home Must Reads Must reads: Medical mysteries, justice system, social engineering, crime

Must reads: Medical mysteries, justice system, social engineering, crime

Happy New Year, gentle readers! Here’s looking forward to a better and brighter 2018. Before we delve into sharing the longreads we’re loving right now, our most popular post last week was E. Young’s look at The Shape of Water. Have you seen it yet? What did you think?

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Inside China’s Vast New Experiment in Social Ranking‘ (Mara Hvistendahl for Wired)

Credit scores draw upon a lot of information. What if they drew upon your interactions with big data, asking more than simply ‘have you paid your bills on time,’ ‘how much money do you make,’ and ‘how much debt are you carrying?’ It’s something that’s already happening, and we should be talking about it.

To get an Alipay ID, Liu had to enter his cell phone number and scan his national ID card. He did so reflexively. Alipay had built a reputation for reliability, and compared to going to a bank managed with slothlike indifference and zero attention to customer service, signing up for Alipay was almost fun. With just a few clicks he was in. Alipay’s slogan summed up the experience: “Trust makes it simple.”

Losing Conner’s Mind‘ (Amitha Kalaichandran for The Atavist)

A little boy got sicker and sicker with a mysterious illness that no one could identify, and when his condition began to degenerate, it sparked panic. This is a fascinating, thoughtful look at the story of one strange childhood illness and how it interacted with family, the medical system, and the foundations of our minds.

Conner had just turned four. As he headed into his second year of preschool, he took various combinations of anti-seizure medications as his doctors tried to find a cocktail that worked. Hollie and Jeff had never heard of the prescriptions, which had names like Keppra, Depakote, and Onfi. Sometimes Conner would scream when he couldn’t remember a word for something he’d once been able to name, which seemed to happen more and more often. His legs began trembling when he walked.

What Are We Going to Do About Tyler?‘ (Sarah Smith for ProPublica)

The media finally seems interested in exploring a significant social justice issue embedded within the already snarled US injustice system: What happens to mentally ill people, who languish without treatment or support in a system that sometimes condemns them to live for months or years in a strange state of limbo. This is an intense and fantastic read.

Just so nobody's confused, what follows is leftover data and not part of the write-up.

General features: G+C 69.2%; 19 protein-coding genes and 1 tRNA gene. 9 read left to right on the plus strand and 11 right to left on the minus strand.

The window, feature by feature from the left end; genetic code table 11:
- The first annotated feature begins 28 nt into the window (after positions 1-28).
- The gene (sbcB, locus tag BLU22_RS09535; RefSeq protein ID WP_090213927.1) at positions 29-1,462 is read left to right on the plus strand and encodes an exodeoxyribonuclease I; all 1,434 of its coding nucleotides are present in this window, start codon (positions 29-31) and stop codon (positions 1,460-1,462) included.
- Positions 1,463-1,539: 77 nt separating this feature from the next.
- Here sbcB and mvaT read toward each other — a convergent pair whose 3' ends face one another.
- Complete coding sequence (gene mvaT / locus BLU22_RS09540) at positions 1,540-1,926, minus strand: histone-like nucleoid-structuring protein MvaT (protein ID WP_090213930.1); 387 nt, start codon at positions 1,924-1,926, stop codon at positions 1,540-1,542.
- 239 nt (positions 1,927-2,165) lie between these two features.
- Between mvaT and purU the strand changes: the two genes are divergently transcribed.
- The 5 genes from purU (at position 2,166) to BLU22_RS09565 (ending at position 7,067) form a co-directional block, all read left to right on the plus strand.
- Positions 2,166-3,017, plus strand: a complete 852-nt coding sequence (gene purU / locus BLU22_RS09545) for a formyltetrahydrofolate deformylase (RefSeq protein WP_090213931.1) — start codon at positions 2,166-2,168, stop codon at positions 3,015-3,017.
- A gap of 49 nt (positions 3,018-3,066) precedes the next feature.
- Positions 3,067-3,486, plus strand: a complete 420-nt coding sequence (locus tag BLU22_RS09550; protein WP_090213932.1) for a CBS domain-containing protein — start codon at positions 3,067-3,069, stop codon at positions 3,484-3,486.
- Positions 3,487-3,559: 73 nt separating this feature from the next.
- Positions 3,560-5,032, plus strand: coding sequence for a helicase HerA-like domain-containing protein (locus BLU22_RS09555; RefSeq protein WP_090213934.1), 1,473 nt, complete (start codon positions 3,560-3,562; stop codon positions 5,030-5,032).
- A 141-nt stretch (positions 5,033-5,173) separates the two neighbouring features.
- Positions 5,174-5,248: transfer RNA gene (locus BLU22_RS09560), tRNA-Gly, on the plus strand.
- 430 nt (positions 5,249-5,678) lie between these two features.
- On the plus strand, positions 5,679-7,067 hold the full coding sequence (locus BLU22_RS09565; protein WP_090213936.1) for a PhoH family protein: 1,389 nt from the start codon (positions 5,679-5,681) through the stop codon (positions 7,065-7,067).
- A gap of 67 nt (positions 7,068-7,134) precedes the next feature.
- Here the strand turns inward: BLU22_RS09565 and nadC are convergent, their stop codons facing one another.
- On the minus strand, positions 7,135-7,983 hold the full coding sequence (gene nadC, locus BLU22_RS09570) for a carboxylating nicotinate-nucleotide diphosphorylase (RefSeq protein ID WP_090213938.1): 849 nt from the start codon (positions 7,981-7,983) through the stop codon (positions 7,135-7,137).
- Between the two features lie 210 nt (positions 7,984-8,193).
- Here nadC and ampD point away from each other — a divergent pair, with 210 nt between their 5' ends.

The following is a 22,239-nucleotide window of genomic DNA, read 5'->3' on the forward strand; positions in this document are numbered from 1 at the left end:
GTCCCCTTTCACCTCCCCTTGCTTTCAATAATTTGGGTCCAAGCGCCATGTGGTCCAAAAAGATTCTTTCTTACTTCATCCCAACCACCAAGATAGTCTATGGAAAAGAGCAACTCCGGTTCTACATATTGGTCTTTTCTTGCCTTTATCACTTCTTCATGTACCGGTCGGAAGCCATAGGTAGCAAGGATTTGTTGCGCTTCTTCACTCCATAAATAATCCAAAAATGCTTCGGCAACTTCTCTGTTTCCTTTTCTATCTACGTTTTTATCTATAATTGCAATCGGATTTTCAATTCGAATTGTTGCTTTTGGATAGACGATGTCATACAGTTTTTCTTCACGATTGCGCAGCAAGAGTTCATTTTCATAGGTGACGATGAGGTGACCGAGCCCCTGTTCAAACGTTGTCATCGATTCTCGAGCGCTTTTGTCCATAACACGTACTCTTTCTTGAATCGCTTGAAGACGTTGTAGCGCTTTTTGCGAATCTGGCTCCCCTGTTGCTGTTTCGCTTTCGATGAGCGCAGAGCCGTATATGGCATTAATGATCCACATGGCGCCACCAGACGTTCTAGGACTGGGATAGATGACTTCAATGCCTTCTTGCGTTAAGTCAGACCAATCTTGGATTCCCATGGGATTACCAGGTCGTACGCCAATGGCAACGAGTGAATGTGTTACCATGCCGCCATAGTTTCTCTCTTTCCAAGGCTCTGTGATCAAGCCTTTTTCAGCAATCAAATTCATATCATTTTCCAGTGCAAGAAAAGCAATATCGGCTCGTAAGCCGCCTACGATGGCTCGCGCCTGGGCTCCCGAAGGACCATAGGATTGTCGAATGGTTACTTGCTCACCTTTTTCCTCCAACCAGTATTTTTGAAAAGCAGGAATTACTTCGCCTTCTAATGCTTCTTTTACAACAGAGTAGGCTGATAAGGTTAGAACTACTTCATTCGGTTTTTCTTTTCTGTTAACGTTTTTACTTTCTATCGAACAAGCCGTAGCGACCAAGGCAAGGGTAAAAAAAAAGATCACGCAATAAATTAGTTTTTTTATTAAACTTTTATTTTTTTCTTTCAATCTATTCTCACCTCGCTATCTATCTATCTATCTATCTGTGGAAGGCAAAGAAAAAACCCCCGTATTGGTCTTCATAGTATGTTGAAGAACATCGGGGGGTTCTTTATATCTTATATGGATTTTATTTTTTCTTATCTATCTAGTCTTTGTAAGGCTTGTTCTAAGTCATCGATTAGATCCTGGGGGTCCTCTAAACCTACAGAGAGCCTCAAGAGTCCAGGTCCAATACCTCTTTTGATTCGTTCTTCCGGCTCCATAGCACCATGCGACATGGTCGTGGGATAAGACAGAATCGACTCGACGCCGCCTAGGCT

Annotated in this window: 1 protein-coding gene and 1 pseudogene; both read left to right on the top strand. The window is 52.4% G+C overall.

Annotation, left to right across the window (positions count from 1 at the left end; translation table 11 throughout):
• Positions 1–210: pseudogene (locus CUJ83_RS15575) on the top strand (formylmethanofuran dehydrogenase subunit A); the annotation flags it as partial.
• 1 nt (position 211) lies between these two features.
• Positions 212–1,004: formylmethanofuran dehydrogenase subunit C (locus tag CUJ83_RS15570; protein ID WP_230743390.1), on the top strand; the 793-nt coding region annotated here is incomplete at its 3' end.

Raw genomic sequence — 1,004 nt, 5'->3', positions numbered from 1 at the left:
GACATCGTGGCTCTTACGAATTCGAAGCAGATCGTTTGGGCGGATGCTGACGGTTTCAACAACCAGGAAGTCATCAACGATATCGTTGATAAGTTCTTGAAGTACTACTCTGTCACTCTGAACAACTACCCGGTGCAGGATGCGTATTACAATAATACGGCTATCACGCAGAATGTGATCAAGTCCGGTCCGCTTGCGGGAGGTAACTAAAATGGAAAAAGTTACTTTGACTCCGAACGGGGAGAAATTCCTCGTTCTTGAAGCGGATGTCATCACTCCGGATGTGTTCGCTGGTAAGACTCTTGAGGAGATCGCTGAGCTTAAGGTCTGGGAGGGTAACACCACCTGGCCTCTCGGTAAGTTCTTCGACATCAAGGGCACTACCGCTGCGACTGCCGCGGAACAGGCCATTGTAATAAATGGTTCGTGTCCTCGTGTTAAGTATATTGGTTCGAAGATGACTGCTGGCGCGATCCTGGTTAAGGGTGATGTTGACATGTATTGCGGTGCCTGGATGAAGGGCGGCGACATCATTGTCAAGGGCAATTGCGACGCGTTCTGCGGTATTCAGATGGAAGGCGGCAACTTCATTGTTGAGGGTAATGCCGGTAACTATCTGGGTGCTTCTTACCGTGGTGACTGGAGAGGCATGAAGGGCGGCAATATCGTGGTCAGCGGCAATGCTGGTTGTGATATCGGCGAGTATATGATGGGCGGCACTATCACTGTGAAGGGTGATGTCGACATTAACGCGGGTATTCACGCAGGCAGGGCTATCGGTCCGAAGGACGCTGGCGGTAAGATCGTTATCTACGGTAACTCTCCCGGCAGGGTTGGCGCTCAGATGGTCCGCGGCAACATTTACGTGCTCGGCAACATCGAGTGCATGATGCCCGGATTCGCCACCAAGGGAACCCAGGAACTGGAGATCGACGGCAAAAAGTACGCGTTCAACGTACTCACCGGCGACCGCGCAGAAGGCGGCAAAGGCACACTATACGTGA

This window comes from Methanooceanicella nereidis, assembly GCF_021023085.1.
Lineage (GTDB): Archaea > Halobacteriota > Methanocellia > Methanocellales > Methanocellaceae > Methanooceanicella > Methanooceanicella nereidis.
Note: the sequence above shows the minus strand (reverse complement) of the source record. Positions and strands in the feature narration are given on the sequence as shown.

Holland did his best to level with Tyler. He told him the state system would not care if he was mentally ill. They only cared about maintaining order. He told him to follow orders. As state guards approached, Holland told the shackled Tyler to face the nearby wall.

How Facebook’s Political Unit Enables the Dark Art of Digital Propaganda‘ (Lauren Etter, Vernon Silver, and Sarah Frier for Bloomberg)

Think Facebook and the tech industry at large have too much influence over our daily lives? Then you’ll definitely want to read this chilling report of how far down Facebook’s social control really goes.

In the U.S., the unit embedded employees in Trump’s campaign. (Hillary Clinton’s camp declined a similar offer.) In India, the company helped develop the online presence of Prime Minister Narendra Modi, who now has more Facebook followers than any other world leader. In the Philippines, it trained the campaign of Rodrigo Duterte, known for encouraging extrajudicial killings, in how to most effectively use the platform. And in Germany it helped the anti-immigrant Alternative for Germany party (AfD) win its first Bundestag seats, according to campaign staff.

The Plot to Bomb Garden City, Kansas‘ (Jessica Pressler for NY Mag)

Racism and Islamophobia didn’t start with Trump’s election, and this look at the entrenched nature of such hatred, and the effects it can have on communities, is definitely worth taking some time with.

The Somali Mall, in Garden City, isn’t actually a mall. It’s a store selling African imports and a popular Somali hangout, though its location on a back road makes it harder to see and for some people maybe a little bit scary. “The first time I went there, to be downright honest, my fear was some guy might come out with a machine gun and say ‘Allahu akbar!’ and shoot me,” said John Birky, the doctor. He laughed, embarrassed, because, of course, he went in and it was just a handful of Somalis drinking tea.

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Photo: ~ kyu/Creative Commons